Wanted: Extraordinary Employers
By David Pine
12 September 2014
For too many young people in the Porirua region, simply having a job can make all the difference between a normal existence and a lifetime of drug-fuelled mayhem. But finding employers to take on young people with severe problems is a major, ongoing challenge.
Speaking at Plimmerton Rotary on 9 September, Porirua District Court Judge John Walker said that in his experience, 80% of young offenders went off the rails through excessive consumption of alcohol and other drugs, often from a very young age. He noted that unless these underlying causes were fully addressed, the same problems would continue into the future.
The main issues affecting young offenders were: mental health, dyslexia, head injuries (from too many fights and car crashes) and foetal alcohol, that is, where the mother had been drinking excessively while pregnant. A large proportion of young offenders were from broken families, and did not attend school regularly, if at all. Judge Walker noted that as a result, many young offenders had learning difficulties, and struggled to communicate.
But there was also some good news. In the whole of New Zealand in the year 2009, the number of offenders aged between 14 and 17 facing the courts was around 5000. In 2013 that number had reduced to 3000. Locally in Porirua District, which covers the area from Tawa to Kapiti, the reduction was from 143 to 43.
A large part of this improvement came from positive early intervention by the Police and Child Youth and Family, which meant fewer offences needed to be dealt with by the Court.
When young offenders were asked what they dreamed of, most said they would love to have a job. Types of jobs often mentioned included being a chef, a mechanic, or joining the Army. “The key issue here is that employers who are thinking of taking on a troubled young person need to be extraordinarily understanding and compassionate. Such employers are, understandably, a rare breed.”
Judge Walker knew of at least one local employer who had not only taken on a young offender, but also during work hours had undertaken to uphold the terms of the offender’s home detention sentence. In other words the employer had contracted to keep the employee at the workplace during work hours.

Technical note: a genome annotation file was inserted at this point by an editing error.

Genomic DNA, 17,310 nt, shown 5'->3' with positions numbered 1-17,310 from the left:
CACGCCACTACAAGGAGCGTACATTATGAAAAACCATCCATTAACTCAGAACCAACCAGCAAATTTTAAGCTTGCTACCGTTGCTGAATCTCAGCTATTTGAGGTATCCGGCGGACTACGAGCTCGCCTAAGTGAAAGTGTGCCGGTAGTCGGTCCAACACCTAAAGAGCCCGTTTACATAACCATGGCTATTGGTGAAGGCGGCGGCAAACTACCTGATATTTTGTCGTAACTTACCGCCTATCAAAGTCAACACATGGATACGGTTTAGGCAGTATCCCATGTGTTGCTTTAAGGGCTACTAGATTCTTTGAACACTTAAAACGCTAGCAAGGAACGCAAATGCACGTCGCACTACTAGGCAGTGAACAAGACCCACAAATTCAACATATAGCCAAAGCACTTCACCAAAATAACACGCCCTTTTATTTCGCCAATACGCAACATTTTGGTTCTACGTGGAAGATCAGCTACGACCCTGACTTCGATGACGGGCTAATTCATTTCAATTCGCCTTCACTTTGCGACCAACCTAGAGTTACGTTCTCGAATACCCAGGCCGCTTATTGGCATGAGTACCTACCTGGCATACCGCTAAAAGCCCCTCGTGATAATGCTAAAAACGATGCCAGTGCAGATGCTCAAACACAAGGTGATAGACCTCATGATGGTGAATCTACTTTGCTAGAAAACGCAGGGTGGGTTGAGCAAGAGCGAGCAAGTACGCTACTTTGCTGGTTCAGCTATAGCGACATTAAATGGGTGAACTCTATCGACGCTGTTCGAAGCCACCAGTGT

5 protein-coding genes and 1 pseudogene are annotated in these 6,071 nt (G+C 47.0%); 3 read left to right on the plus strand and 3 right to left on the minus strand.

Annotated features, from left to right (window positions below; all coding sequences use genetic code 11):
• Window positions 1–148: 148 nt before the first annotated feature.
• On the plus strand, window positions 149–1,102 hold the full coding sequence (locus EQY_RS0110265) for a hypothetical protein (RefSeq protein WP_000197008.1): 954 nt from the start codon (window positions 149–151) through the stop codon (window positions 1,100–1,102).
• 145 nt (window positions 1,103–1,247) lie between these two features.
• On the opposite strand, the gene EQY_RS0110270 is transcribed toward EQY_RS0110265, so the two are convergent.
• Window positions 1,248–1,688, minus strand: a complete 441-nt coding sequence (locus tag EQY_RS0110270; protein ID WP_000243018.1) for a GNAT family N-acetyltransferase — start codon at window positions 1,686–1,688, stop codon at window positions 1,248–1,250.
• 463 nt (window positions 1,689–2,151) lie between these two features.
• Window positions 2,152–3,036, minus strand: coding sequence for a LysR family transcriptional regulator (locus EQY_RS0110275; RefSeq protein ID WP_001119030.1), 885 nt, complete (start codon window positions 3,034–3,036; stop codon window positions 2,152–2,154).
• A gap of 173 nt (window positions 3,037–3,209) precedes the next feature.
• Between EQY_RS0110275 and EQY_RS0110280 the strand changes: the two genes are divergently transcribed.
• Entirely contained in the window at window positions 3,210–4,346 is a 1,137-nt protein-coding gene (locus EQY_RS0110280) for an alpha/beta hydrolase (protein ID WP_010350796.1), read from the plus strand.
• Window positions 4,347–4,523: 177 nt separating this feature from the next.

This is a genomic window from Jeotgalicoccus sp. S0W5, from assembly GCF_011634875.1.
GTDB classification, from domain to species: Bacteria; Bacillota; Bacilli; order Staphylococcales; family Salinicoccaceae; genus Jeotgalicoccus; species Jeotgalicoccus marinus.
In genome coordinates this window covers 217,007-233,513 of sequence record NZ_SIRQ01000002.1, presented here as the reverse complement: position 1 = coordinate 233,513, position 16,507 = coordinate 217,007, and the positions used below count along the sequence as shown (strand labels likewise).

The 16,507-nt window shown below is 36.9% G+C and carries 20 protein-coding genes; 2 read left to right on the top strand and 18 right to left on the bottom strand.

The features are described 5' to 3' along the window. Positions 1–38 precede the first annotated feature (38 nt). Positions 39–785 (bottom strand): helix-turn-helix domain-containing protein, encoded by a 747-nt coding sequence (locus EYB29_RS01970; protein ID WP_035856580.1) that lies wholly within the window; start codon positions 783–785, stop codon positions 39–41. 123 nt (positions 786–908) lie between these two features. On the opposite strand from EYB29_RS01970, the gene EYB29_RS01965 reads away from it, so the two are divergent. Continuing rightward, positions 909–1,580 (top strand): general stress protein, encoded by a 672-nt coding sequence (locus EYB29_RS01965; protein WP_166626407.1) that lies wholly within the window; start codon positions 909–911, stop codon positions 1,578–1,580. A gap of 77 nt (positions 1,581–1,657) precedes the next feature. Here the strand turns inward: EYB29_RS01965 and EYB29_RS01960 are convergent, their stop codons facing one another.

Judge Walker spoke passionately about the power of Restorative Justice conferences which were becoming more frequent. “These sessions are called family group conferences and are held at the District Court but everyone sits on the same level in a horse shoe shape. The people present are the offender, the victim, two people from Porirua Police Youth Aid, a forensic nurse, someone from Alcohol and Drug Abuse, someone from Child Youth and Family, and the Judge – either myself or Judge Jan Kelly.
“These conferences usually produce powerful outcomes. Something special happens when the offender and the victim coming face to face with each other. For the first time each party gains an understanding of the other’s point of view. The power of an apology has to be seen to be believed. Frequently there is a lot of hugging and tears. Sometimes there is even an offer of a job for the offender.”
New Member Inaugural Speech
Cath Berryman told us about herself and about her upbringing. Cath’s parents were Dutch and came to New Zealand to start a new life after the war. Cath came from a large family and had 3 sisters and 4 brothers. Shehas a reasonably large family of her own of 4 sons, 1 daughter and 7 grandchildren. Cath has a BA in Psychology and a Masters in Social work (applied).She was a Social Worker for Child Youth & Family for over 10 years and is currently Practice Manager at Open Home Foundation.
Update on former Exchange Student, Cyril
You will all remember Cyril, our exchange student from France a few years ago. During his summer holidays he worked on an oyster farm which was hard work. Cyril did very well in his Final School Exams and has been admitted to a very high level University in Nantes which is 2 hours’ drive from his home town. Cyril will be studying Political Sciences and Economics. He will live in a small apartment in the city centre and will organise his life by himself. He says he will contact the Rotary club of the District and probably engage himself. He plans to stay there for 3 years and then move to Paris.
He often thinks of us and says hello to all of our great family, especially all of his host parents.
Stephen Baker is organising a Sponsored Walk which will utilise the Te Ara Piko Pathway and many of the walkways around Whitby. This project will raise public awareness of the Te Ara Piko Pathway as well as being a fund raiser and a great family day out. Stephen is looking for people to join his project team to help organise the project. This is a golden opportunity to get involved and you can be a part of this project even if you are on a different Rotary Committee. Please support Stephen to make this another successful project.